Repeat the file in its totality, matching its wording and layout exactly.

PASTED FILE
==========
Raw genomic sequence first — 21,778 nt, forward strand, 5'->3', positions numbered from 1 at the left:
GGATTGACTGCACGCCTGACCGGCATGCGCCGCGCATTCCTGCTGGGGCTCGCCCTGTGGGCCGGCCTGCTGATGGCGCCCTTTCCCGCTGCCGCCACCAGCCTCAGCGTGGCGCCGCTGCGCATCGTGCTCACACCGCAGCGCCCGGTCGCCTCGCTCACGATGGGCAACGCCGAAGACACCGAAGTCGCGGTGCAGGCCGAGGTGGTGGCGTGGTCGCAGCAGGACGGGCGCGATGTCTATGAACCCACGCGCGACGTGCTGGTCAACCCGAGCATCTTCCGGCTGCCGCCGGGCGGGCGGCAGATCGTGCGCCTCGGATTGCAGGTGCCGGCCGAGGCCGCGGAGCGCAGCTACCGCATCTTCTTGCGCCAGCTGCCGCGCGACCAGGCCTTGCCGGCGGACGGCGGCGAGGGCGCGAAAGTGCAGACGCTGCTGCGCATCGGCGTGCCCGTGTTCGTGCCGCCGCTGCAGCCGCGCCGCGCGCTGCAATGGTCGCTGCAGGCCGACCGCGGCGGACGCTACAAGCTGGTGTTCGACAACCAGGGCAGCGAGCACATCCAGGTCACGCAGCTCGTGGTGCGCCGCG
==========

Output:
Raw genomic sequence first — 21,778 nt, forward strand, 5'->3', positions numbered from 1 at the left:
GGATTGACTGCACGCCTGACCGGCATGCGCCGCGCATTCCTGCTGGGGCTCGCCCTGTGGGCCGGCCTGCTGATGGCGCCCTTTCCCGCTGCCGCCACCAGCCTCAGCGTGGCGCCGCTGCGCATCGTGCTCACACCGCAGCGCCCGGTCGCCTCGCTCACGATGGGCAACGCCGAAGACACCGAAGTCGCGGTGCAGGCCGAGGTGGTGGCGTGGTCGCAGCAGGACGGGCGCGATGTCTATGAACCCACGCGCGACGTGCTGGTCAACCCGAGCATCTTCCGGCTGCCGCCGGGCGGGCGGCAGATCGTGCGCCTCGGATTGCAGGTGCCGGCCGAGGCCGCGGAGCGCAGCTACCGCATCTTCTTGCGCCAGCTGCCGCGCGACCAGGCCTTGCCGGCGGACGGCGGCGAGGGCGCGAAAGTGCAGACGCTGCTGCGCATCGGCGTGCCCGTGTTCGTGCCGCCGCTGCAGCCGCGCCGCGCGCTGCAATGGTCGCTGCAGGCCGACCGCGGCGGACGCTACAAGCTGGTGTTCGACAACCAGGGCAGCGAGCACATCCAGGTCACGCAGCTCGTGGTGCGCCGCG